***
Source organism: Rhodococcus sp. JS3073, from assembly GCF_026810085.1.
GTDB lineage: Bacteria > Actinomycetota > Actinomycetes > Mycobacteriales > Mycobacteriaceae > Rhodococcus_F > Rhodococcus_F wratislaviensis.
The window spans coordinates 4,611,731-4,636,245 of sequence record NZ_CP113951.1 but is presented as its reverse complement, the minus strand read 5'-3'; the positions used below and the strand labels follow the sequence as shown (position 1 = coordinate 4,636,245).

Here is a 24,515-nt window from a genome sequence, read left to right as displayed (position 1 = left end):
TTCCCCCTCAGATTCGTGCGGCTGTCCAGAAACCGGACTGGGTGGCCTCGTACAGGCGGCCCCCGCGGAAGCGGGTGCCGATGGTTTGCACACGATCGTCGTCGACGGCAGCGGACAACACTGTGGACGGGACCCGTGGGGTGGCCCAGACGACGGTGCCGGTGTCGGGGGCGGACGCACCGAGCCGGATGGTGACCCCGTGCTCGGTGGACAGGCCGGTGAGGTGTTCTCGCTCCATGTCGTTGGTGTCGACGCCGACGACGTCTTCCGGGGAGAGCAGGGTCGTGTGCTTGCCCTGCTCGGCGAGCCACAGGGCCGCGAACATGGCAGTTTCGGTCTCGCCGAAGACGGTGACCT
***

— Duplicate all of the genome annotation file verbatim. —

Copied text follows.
Source organism: Rhodococcus sp. JS3073, from assembly GCF_026810085.1.
GTDB lineage: Bacteria > Actinomycetota > Actinomycetes > Mycobacteriales > Mycobacteriaceae > Rhodococcus_F > Rhodococcus_F wratislaviensis.
The window spans coordinates 4,611,731-4,636,245 of sequence record NZ_CP113951.1 but is presented as its reverse complement, the minus strand read 5'-3'; the positions used below and the strand labels follow the sequence as shown (position 1 = coordinate 4,636,245).

Here is a 24,515-nt window from a genome sequence, read left to right as displayed (position 1 = left end):
TTCCCCCTCAGATTCGTGCGGCTGTCCAGAAACCGGACTGGGTGGCCTCGTACAGGCGGCCCCCGCGGAAGCGGGTGCCGATGGTTTGCACACGATCGTCGTCGACGGCAGCGGACAACACTGTGGACGGGACCCGTGGGGTGGCCCAGACGACGGTGCCGGTGTCGGGGGCGGACGCACCGAGCCGGATGGTGACCCCGTGCTCGGTGGACAGGCCGGTGAGGTGTTCTCGCTCCATGTCGTTGGTGTCGACGCCGACGACGTCTTCCGGGGAGAGCAGGGTCGTGTGCTTGCCCTGCTCGGCGAGCCACAGGGCCGCGAACATGGCAGTTTCGGTCTCGCCGAAGACGGTGACCT